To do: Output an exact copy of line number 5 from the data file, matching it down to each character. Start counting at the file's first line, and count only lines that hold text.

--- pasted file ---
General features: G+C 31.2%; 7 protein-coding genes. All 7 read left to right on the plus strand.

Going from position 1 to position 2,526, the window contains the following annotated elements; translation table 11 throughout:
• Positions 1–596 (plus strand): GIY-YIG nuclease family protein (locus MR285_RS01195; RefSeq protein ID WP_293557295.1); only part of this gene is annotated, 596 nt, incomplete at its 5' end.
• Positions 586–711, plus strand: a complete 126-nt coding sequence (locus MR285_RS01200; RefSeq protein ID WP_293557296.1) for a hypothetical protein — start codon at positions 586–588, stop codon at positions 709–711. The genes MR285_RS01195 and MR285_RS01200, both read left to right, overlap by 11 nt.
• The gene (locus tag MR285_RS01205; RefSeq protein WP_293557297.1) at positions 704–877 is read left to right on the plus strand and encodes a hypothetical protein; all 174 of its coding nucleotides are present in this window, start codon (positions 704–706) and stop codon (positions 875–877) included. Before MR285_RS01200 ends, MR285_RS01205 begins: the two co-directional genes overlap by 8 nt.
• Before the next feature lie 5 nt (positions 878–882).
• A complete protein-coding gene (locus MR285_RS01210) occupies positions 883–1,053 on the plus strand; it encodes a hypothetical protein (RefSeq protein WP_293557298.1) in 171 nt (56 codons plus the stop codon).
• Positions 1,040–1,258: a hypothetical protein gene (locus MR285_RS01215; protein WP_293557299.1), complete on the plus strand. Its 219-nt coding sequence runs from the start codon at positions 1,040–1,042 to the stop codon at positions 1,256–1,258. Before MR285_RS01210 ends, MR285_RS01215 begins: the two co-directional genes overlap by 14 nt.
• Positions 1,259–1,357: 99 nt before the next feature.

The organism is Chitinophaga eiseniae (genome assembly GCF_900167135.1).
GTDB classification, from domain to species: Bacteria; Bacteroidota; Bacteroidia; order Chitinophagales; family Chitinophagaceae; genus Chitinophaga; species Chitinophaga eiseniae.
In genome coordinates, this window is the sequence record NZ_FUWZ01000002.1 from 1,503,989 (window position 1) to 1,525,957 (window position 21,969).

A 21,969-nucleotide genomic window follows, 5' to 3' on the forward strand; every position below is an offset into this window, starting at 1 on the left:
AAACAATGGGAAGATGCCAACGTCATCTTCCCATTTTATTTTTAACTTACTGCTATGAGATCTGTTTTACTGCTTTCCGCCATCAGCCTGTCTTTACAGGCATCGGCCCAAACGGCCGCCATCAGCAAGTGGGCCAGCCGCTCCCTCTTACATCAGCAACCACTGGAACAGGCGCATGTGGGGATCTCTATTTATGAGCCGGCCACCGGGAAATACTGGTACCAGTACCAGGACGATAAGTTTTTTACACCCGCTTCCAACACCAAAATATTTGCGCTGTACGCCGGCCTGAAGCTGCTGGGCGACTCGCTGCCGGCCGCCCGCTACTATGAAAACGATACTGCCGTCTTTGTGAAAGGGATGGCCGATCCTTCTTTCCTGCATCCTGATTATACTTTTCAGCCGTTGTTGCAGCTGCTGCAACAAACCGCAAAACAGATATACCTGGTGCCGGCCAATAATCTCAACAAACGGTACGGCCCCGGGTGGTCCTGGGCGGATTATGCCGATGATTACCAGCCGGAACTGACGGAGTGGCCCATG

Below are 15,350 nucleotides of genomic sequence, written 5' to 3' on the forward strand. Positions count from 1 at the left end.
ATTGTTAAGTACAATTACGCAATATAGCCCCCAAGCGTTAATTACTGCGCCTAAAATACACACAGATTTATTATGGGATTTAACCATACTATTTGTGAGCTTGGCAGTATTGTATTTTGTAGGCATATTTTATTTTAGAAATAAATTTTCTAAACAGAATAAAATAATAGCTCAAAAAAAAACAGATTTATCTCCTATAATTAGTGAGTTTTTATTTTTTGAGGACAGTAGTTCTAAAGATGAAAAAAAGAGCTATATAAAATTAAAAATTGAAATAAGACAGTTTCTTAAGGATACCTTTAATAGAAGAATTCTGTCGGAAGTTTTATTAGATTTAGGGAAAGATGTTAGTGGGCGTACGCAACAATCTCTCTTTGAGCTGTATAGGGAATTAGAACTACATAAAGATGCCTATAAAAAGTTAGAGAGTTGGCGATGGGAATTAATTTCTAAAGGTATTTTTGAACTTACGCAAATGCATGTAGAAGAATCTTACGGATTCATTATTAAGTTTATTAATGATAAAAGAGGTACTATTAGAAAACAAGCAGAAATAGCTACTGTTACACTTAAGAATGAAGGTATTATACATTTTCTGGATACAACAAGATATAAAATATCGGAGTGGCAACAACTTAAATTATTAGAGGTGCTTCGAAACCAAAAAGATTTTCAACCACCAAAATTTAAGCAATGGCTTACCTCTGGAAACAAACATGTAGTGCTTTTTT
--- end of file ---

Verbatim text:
• The gene (locus tag MR285_RS01205; RefSeq protein WP_293557297.1) at positions 704–877 is read left to right on the plus strand and encodes a hypothetical protein; all 174 of its coding nucleotides are present in this window, start codon (positions 704–706) and stop codon (positions 875–877) included. Before MR285_RS01200 ends, MR285_RS01205 begins: the two co-directional genes overlap by 8 nt.